It states that parties recognise “ that despite the impact of Covid-19, the international aviation industry and the number of global air passengers and volume of cargo is expected to increase significantly over the next 30 years”.

Canada, France, Ireland, Japan, Spain, Turkey, the US, the UK, Korea, Norway, the Netherlands, Morocco, the Maldives, Kenya, Finland, Costa Rica and Burkina Faso are the first signatories to the declaration.

Aviation is responsible for around 3% of global annual emissions, but is considered a hard-to-abate sector and, pandemic aside, has been exponentially growing as a sector in terms of passenger numbers and emissions generated.

Sustainable Aviation Buyers Alliance

From the private sector this morning, the big news on aviation is that the Sustainable Aviation Buyers Alliance (SABA) has opened to new members for the first time.

The Alliance was launched in April by RMI and the Environmental Defence Fund, in the aim of bringing together the purchasing power of fuel buyers to stimulate the scaling of supply chains for alternative fuels and to encourage policy support.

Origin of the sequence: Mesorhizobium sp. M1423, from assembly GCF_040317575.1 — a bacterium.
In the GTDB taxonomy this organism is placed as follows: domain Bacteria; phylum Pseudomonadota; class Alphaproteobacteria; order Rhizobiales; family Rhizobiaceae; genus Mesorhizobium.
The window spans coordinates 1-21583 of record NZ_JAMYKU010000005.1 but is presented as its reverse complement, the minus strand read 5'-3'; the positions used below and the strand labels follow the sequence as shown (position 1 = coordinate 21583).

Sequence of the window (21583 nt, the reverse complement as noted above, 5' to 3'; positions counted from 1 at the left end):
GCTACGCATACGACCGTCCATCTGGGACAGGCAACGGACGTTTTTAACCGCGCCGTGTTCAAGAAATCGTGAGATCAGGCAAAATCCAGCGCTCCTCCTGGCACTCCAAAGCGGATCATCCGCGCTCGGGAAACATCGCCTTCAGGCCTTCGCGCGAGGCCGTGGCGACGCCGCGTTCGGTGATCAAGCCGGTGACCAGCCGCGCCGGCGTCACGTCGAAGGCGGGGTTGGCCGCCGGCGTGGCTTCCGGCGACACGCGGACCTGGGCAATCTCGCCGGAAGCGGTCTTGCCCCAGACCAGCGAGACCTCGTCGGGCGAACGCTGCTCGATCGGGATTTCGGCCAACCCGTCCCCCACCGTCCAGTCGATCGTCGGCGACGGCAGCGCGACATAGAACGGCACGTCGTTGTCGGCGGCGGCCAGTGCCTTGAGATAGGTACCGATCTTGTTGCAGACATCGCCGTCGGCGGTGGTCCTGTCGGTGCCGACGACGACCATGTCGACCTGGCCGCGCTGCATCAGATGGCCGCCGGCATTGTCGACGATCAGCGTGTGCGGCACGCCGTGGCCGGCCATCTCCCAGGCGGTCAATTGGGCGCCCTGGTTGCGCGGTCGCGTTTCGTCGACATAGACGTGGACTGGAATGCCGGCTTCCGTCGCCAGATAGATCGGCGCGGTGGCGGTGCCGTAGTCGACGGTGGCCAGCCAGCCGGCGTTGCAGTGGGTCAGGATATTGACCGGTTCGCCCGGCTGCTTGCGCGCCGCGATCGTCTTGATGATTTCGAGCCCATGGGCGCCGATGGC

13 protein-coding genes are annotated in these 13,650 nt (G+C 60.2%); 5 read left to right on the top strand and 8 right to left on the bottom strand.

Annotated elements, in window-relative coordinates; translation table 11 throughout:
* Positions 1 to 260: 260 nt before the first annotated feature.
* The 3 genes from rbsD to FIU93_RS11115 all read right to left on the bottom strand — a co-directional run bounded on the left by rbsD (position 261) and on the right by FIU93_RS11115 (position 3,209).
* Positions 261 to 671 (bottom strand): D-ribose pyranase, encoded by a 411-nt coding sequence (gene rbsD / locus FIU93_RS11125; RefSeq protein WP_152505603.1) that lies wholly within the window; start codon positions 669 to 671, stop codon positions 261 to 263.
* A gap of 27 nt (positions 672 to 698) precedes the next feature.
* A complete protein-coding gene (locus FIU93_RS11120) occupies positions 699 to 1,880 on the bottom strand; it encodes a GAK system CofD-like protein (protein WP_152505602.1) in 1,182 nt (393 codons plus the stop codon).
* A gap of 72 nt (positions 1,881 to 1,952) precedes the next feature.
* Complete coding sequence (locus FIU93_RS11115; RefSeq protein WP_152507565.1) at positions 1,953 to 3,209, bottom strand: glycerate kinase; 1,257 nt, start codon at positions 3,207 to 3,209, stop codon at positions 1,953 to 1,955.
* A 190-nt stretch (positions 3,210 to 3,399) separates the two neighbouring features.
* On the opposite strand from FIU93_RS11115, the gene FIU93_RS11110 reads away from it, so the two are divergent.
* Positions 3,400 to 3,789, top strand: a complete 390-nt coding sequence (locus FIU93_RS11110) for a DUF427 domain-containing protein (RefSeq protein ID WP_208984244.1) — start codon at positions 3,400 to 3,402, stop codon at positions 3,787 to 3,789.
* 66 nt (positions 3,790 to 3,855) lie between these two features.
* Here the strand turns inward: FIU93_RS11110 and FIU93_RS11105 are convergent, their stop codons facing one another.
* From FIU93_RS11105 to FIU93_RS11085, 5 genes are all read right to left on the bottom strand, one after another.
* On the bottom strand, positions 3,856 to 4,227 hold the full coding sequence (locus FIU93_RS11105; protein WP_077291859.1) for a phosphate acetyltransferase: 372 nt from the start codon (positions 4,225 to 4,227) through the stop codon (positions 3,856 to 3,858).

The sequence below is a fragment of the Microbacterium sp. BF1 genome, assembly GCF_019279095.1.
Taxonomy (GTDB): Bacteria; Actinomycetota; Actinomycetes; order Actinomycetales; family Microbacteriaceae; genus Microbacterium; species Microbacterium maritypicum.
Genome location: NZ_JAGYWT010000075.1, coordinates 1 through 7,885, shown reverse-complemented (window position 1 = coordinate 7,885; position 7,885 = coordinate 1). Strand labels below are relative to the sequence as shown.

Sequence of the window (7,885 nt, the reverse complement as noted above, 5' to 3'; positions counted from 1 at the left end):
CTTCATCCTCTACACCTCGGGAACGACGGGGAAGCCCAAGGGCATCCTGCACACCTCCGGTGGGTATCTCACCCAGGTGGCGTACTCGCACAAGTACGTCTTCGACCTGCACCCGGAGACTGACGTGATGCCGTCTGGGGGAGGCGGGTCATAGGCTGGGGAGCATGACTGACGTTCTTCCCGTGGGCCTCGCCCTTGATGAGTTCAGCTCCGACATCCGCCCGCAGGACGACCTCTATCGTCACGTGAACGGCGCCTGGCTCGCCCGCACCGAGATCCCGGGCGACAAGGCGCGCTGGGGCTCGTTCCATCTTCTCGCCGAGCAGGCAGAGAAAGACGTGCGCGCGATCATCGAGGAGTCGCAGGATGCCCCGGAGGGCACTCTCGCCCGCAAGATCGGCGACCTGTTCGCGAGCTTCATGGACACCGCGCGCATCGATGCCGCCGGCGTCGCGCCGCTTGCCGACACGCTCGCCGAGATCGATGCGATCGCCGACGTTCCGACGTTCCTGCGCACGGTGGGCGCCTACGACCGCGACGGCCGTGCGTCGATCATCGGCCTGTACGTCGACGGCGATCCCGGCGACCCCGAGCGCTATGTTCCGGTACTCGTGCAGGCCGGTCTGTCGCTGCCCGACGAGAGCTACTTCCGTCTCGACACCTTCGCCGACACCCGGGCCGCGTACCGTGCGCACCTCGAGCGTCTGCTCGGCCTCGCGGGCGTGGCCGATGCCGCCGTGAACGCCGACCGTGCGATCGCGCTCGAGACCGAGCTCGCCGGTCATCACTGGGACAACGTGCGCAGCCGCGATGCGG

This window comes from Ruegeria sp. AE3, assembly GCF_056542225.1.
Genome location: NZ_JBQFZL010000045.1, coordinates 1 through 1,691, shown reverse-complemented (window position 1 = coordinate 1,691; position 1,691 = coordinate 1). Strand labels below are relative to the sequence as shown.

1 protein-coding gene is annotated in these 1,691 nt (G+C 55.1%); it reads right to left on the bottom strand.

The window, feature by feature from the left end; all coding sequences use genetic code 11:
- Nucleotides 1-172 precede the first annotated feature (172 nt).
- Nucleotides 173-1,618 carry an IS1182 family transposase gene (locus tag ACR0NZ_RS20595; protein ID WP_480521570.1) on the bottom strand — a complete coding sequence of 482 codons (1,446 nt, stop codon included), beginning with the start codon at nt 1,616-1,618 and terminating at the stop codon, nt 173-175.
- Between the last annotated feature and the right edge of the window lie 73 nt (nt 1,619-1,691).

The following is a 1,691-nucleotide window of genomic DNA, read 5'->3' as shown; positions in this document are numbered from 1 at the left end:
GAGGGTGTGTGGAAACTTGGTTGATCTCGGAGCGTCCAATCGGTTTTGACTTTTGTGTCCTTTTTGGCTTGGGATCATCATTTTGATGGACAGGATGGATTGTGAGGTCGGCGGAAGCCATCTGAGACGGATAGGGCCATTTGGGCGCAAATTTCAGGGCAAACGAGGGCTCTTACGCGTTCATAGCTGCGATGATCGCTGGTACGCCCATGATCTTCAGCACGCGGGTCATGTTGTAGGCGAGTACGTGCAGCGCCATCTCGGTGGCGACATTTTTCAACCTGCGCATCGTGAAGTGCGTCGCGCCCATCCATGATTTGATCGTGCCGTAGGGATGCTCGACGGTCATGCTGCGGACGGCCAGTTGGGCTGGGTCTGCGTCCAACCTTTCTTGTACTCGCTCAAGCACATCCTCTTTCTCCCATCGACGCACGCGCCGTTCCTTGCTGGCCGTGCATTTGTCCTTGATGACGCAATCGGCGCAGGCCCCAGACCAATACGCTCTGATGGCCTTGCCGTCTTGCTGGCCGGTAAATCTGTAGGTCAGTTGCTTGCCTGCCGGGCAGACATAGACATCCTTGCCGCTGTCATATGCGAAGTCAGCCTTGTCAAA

Its founding members included JP Morgan Chase, Boeing, Deloitte, Microsoft, Netflix, Deloitte, Boston Consulting Group and Salesforce. New members include United Airlines, JetBlue, Alaska Airlines and Amazon Air – the e-commerce giant’s aviation arm.

Last year, SABA states, less than 0.1% of aviation fuel use globally was attributed to sustainable aviation fuels (SAFs) produced from renewable sources or waste feedstocks. The Alliance has claimed that its work could help overcome the barriers of “disaggregated, insufficient demand” and high fuel costs.